Businesses need greater visibility into the supply chain to maintain their edge in an increasingly competitive marketplace. Given that 90 percent of global trade moves on the ocean, seaports are critical nodes of the supply chain. The challenge, however, is that major ports now must serve ever-larger container ships while also addressing the complexity of handling cargo carried by vessel-sharing alliances—constantly shifting arrangements among cargo ship operators sharing space on ships as a cost-saving strategy.
With these challenges in mind, I was interested to learn that to keep cargo moving efficiently through the largest U.S. container port, the Port of Los Angeles and GE Transportation are partnering to pilot a new port information portal, which will digitize maritime shipping data and make it available to cargo owners and supply chain operators through secure, channeled access. The digital platform will provide stakeholders with greater line-of-sight and planning capabilities to more effectively service ultra-large container vessels, according to the port authority. Cargo data used in the two-month pilot project will include filtered information from the U.S. Customs and Border Protection’s Automated Commercial Environment (ACE) system.
“Over the past year, the U.S. Department of Commerce has redoubled our efforts to help strengthen the competitiveness of our ports and supply chain stakeholders through the adoption of digital solutions,” says U.S. Secretary of Commerce Penny Pritzker. “The innovative steps being taken in Los Angeles will demonstrate the value of new IT systems to ports and shippers, and help catalyze the voluntary implementation of these systems at ports throughout the U.S.”
Gene Seroka, Executive Director, Port of Los Angeles, says port executives realize that to keep pace with the rapidly changing shipping landscape, operations at ports must evolve. Digital solutions that enable supply chain partners to receive a ship’s cargo information well in advance of arrival, like with the digital portal being tested with GE Transportation, are a critical key to optimizing U.S. cargo efficiency and trade competitiveness, he says.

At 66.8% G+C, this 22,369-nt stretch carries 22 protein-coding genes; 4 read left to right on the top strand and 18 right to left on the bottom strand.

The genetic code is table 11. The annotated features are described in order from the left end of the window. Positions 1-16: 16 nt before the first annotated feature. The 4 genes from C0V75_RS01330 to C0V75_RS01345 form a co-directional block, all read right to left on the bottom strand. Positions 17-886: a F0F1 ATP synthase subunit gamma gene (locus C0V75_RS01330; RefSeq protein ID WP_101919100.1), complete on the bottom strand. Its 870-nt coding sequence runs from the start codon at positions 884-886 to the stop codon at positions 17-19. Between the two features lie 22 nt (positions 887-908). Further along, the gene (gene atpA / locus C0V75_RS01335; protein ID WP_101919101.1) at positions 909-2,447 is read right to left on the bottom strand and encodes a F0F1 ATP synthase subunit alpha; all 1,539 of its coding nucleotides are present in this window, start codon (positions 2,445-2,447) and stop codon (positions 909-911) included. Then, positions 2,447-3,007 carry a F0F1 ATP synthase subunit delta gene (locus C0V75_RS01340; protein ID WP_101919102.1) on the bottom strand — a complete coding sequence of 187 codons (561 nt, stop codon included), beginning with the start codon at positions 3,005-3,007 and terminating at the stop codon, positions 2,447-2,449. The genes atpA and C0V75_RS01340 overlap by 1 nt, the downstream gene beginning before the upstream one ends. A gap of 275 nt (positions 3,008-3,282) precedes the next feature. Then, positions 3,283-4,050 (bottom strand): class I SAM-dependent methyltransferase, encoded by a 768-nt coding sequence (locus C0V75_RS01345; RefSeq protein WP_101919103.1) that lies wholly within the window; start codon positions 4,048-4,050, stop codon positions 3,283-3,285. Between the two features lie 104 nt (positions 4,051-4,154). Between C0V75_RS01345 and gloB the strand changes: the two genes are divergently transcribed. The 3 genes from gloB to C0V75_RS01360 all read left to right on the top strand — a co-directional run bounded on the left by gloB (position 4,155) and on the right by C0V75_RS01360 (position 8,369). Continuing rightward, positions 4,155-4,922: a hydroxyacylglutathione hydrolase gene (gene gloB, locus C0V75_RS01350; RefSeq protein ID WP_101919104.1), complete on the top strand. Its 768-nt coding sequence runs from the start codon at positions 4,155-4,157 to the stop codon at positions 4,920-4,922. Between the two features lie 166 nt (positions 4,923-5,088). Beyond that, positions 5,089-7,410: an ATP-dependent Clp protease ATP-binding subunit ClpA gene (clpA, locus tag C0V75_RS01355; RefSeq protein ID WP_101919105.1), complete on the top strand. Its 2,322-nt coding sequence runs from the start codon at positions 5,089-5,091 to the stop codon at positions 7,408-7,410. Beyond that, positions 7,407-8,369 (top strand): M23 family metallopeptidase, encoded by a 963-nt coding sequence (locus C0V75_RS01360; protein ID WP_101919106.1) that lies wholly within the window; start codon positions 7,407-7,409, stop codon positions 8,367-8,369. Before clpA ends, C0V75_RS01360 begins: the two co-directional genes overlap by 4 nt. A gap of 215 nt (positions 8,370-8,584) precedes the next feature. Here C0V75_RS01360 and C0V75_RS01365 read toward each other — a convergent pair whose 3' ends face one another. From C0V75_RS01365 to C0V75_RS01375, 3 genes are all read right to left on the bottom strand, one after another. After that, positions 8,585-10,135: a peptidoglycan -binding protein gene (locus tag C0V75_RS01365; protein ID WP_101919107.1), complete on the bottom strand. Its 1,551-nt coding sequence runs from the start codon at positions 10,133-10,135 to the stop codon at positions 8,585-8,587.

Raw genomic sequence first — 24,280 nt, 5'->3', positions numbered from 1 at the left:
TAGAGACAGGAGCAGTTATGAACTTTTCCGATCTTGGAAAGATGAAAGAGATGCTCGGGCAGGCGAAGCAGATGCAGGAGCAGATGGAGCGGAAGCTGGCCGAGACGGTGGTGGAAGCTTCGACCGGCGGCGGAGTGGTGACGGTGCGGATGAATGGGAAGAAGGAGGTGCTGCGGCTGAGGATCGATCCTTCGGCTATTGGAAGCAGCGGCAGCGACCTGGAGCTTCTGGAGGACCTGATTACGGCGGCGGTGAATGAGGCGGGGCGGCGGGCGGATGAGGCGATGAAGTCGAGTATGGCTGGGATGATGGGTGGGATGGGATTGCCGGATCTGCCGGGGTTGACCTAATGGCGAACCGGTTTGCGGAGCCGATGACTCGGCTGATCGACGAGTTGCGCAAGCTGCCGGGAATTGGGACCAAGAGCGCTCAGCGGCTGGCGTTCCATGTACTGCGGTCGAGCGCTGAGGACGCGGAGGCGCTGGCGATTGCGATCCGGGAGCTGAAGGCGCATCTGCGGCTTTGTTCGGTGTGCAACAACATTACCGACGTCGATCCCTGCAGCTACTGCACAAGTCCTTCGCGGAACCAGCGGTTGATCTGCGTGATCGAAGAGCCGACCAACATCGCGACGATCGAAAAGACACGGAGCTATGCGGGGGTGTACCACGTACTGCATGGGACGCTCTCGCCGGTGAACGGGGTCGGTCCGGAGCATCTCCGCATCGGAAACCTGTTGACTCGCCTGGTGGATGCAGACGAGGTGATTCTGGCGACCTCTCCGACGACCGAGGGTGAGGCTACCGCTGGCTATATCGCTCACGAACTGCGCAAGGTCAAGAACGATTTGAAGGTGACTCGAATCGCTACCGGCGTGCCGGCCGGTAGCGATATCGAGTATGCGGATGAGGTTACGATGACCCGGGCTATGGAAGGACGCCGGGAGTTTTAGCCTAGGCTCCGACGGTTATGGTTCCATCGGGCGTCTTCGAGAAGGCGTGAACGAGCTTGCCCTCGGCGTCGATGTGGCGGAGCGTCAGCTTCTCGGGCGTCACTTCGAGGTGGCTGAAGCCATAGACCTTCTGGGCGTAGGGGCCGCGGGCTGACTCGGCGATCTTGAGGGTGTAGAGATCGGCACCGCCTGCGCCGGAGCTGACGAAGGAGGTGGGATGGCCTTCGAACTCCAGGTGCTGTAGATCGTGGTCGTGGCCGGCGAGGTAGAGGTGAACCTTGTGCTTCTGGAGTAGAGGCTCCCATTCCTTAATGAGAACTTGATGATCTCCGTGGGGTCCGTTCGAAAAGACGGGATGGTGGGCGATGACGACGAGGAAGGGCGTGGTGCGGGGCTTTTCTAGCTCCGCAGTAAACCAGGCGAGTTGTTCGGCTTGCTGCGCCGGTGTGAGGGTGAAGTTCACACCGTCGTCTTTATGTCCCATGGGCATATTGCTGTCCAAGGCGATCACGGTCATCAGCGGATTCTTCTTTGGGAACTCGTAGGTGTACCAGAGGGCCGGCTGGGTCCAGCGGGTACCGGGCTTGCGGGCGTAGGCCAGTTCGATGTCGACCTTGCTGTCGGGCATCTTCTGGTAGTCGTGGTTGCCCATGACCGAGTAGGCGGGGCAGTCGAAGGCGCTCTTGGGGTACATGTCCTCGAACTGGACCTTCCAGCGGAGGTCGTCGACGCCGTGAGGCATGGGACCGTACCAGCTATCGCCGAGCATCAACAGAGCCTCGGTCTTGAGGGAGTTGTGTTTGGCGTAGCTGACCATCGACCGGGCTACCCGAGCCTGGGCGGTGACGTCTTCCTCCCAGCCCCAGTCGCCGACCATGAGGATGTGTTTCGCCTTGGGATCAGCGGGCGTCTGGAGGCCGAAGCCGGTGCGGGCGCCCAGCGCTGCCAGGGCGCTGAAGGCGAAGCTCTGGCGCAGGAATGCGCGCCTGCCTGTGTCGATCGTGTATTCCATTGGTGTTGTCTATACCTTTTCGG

Ultimately, the goal for the port information portal is to improve data-flow between cargo owners, shipping lines and other stakeholders so port and terminal operators have an extended window of time to track inbound cargo to more effectively service vessels, optimize cargo movement and improve the predictability and reliability of the supply chain. Port and cargo stakeholders manually tested this advance exchange of data when the largest-ever container ship called on a U.S. port last December, when the megaship Benjamin Franklin, with a capacity of nearly 18,000 containers, arrived at the Port of Los Angeles.
Two weeks before the ship arrived, the port received detailed information regarding container count and placement on the ship, as well as a breakdown of their destinations—to the Midwest via rail, for example, or to local retailers or inland warehouses to be unloaded. Ports typically receive that information 36 to 48 hours before the vessel arrives, Seroka said in a Wall Street Journal article last December.
Knowing all that information earlier “gave us a great line of sight as to how we should plan railcar assets, truck power and longshore labor,” Seroka said.
What are your thoughts on the plans to digitize maritime shipping data and make it available to cargo owners and supply chain operators? What impact will there be on supply chains if those organizations can plan railcar assets, truck power and longshore labor weeks in advance?